The port included color and resolution options, higher speed options during gameplay, control options that emulated the Game Boy console, a commemorative track created by later composer Kenji Ito, and new artwork by Fujioka.[88] The minor adjustments were done to reflect modern gaming tastes, but otherwise the games were unaltered. The WonderSwan port of the first SaGa was considered for release, but it was decided to leave it out to focus on the originals.[91] While the titles were rebranded as part of the SaGa series, their original Final Fantasy branding was retained as a subtitle to avoid undue confusion for original players.[89] This edition was the first time the Game Boy titles officially released in Europe.[90]


The Final Fantasy Legend is Square's first game to sell over a million copies;[103] the Game Boy version alone shipped 1.37 million copies worldwide (1.15 million in Japan) as of March 31, 2003.[104] Square quickly released two sequels for the Game Boy,[105][106] and marketed subsequent SaGa games on other video game consoles. The one-eyed monster featured on the Japanese box art later became the series' mascot, appearing in the sequel as a character named "Mr. S".[107][108] Game Freak founder Satoshi Tajiri cited the game's influence behind the Game Boy Pokémon series, stating it gave him the idea that the system could handle more than action games.[109]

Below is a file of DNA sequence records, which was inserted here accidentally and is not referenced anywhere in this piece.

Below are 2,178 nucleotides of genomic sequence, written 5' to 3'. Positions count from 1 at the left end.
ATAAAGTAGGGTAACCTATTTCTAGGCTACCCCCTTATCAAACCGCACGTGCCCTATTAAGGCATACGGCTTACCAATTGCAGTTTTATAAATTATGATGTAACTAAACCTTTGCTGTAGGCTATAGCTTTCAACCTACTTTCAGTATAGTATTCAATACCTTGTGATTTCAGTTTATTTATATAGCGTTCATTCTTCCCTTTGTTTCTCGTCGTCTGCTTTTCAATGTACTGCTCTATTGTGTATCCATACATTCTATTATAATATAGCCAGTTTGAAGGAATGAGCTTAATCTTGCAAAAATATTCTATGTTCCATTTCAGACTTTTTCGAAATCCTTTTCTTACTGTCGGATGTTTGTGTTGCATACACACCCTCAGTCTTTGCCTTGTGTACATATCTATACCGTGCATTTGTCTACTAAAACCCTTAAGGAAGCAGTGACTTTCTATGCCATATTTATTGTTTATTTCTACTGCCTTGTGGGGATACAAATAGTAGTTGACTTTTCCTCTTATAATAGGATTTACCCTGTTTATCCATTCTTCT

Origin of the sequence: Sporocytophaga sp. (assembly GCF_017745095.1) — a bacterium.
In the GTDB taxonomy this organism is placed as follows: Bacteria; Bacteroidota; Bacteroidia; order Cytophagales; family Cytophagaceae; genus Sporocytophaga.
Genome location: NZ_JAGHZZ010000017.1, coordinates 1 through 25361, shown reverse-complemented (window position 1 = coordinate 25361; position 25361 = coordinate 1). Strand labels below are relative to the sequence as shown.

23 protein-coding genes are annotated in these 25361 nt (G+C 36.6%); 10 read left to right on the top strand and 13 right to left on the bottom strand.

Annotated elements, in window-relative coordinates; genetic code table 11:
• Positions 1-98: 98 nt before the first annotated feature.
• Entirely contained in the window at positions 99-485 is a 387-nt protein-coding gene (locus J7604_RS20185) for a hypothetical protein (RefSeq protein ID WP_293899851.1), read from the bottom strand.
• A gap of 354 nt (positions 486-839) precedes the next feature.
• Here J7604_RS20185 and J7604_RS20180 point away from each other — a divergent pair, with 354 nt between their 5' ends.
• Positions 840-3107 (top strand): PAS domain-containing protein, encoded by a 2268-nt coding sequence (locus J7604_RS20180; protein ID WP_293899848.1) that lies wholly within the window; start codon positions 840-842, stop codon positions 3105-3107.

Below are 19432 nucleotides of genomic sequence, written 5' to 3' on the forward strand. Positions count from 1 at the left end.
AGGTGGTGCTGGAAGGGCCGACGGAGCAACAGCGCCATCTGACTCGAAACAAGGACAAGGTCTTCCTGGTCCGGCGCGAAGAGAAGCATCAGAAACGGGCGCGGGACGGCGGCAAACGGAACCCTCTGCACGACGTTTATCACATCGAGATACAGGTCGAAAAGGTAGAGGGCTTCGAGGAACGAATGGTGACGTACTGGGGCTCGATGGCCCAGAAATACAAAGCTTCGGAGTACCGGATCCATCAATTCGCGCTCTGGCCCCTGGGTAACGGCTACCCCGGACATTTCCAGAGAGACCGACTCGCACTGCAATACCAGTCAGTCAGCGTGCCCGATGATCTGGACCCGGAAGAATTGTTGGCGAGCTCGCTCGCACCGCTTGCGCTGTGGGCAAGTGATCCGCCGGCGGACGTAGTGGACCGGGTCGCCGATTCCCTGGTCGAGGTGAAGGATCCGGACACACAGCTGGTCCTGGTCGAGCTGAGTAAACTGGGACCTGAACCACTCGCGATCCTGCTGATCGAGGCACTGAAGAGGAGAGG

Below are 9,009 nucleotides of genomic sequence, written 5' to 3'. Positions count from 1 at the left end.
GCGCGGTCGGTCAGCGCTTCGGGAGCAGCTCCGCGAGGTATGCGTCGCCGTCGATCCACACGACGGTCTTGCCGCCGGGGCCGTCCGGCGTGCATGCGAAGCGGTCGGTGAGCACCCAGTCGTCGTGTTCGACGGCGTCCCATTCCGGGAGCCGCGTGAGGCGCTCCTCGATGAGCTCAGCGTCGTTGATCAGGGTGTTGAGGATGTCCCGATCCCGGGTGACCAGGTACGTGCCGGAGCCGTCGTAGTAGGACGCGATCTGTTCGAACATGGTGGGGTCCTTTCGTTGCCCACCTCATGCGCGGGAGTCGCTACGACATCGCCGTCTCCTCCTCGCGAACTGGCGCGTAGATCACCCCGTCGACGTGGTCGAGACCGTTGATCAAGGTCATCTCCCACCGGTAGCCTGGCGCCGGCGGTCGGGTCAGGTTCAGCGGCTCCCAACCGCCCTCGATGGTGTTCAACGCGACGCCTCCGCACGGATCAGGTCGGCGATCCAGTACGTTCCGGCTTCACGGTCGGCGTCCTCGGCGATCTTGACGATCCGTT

Upon release, Makai Toushi Sa·Ga was acclaimed by Japanese critics. Famitsu awarded the game an overall score of 35 out of 40.[94] Among its panel of four reviewers, three gave it 9 out of 10, while one gave it 8 out of 10. This made it one of their two highest-rated games of 1989, along with Ys I & II. It entered the Famitsu Platinum Hall of Fame, being one only seven games up until 1989 to have received a score of at least 35 or above from Famitsu.[110]